Tag Archives: Business and Economy

The Secret to A Successful Job Search? The Secret’s in The Sauce.

Fried Green Tomatoes

Ok I know what you’re thinking; Betsy has finally gone off her rocker. No not yet. But I will confide that “ Fried Green Tomatoes” is one of my favorite movies and dishes. I love when I get to travel south and imbibe on of my favorite delicacies, Fried Green Tomatoes. However, hard as I try I can’t seem to ever find them as good as my best friend makes, (well actually it’s her husband so credit where credit is due). I always ask how they are made and what they feel is the secret to their delectable delight. The answer inevitably, “the secret’s in the sauce”.

It’s not really all that different when you talk to individuals who’ve had a successful job search. They mixed it up good.

  • They reached out to their network of friends, colleagues, connections and let them know what they were looking.
  • They carefully targeted the companies and organizations they wanted to work for and reached out to them.
  • They used the internet as A tool to source potential job leads and applied online. They then followed up on those applications.
  • They attended networking events and career fairs.
  • They work with recruiters and/or headhunters to help them find additional opportunities.
  • Finally they sent thank you notes to all the hiring managers they interviewed with.

It’s incredibly rare (I mean really really rare) for an individual to send one application, make one phone call or drop off one resume and they get a job. For those rare few that do hit a grand slam on the first swing, they probably were very well connected and sought after in the first place so their success is based on their reputation, which just means they had the connections to engage most if not all of the above, without really trying.

Time after time in conversations with my graduates I hear:

  • “I’ve sent out like 30 online applications a day with no luck.”
  • My response, “Who have you applied to? Did you follow up with a phone call or note?”
  • Their response is usually “no”.
  • “Have you reched out to your network, a recruiter or your Career Services department?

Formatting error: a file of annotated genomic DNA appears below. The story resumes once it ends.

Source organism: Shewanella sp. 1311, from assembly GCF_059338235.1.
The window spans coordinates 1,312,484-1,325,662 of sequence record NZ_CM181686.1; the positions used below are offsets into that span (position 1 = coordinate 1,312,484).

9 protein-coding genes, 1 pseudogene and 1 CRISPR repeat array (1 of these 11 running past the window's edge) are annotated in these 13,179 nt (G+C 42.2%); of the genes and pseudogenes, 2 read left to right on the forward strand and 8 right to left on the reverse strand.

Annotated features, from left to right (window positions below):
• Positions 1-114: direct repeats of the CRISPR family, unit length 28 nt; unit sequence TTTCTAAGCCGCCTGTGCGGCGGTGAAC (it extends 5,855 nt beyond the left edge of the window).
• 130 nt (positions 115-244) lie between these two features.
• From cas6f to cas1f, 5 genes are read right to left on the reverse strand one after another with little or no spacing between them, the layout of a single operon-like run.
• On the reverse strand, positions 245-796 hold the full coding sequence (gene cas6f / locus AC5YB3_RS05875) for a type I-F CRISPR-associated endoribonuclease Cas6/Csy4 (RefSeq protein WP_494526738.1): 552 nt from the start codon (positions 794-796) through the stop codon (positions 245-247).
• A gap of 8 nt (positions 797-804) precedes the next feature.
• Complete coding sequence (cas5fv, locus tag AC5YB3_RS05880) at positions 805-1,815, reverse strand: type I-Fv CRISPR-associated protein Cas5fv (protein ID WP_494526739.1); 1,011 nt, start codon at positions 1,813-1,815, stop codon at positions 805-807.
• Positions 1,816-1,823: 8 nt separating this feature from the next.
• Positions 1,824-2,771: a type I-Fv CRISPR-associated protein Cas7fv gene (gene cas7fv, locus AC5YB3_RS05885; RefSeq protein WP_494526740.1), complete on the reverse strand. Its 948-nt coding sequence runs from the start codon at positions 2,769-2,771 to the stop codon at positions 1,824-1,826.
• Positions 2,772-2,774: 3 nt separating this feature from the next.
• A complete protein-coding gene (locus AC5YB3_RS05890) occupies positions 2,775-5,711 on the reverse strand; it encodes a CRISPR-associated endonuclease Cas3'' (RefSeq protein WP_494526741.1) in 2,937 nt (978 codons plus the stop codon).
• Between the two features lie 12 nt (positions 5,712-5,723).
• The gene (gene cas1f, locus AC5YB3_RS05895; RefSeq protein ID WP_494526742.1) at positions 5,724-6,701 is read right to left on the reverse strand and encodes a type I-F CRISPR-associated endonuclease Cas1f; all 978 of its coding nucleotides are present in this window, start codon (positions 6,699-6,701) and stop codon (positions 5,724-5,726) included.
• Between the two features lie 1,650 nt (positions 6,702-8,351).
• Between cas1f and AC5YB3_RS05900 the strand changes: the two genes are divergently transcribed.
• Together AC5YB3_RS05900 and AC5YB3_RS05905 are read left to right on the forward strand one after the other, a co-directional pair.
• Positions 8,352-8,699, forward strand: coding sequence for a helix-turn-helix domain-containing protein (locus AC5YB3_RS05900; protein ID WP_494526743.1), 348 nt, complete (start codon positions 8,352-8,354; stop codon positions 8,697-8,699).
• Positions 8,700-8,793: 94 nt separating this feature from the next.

• “No”
  • “It’s unlikely you’ll find the career your looking for just by sending out applications like everyone else. You need to mix it up.”
  • “I don’t have time to do that”
  • “How much time did you spend sending out all those applications.”
  • “It took all day.”
  • “Try spending at least half that time talking to people>”
  • “If I do that how will I get all those applications done?”

They have spent so much of their job seeking time online, sending out applications into the black hole of the internet that they can’t even remember who they’ve applied to or for what positions. Wasted time! That’s like making fried green tomatoes with just cornmeal or flour. It won’t stick and as soon as you put it into the grease it all floats away until you have a mushy mess. You need the egg in the batter and the seasonings; you need to make sure the grease is hot so you get a quick bonding of the mixture to the vegetable. And without the secret sauce, it will just taste like everyone else’s, and you’ll be lost in the unmemorable sea of forgetfulness.

Just like cooking your job search has several ingredients that need to be used in proper proportion. You need to create the environment where your ingredients will be received and you must have a secret sauce, for those who haven’t caught onto the analogy…the sauce is your resume. Your resume is what makes you uniquely you, it’s what helps you stand out from the sea of other applicants. It’s what makes you memorable and keeps your customers coming back for more.

Mix your ingredients carefully, the majority should be made up of actual interpersonal contact; your network, your phone calls, dropping off your resume in person, your follow up. Too many folks use the internet as the base of their recipe; and just like using too much salt, the flavor of your batter will be ruined and you’ll have to start all over again.

For more interviewing tips, resume writing help, job search and career advice come back again to; “Connectthedotblog”.

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Gossip is as Gossip Does

Thumper

We all know those folks who seem to feel the need to let others know they know more than they should, or at least more than you. In an effort to seem important or in the know, they have to tell someone around them. Here’s the problem, they never know the whole truth. The whole truth never gets spread cause the whole truth is never as interesting as their interpretation of it.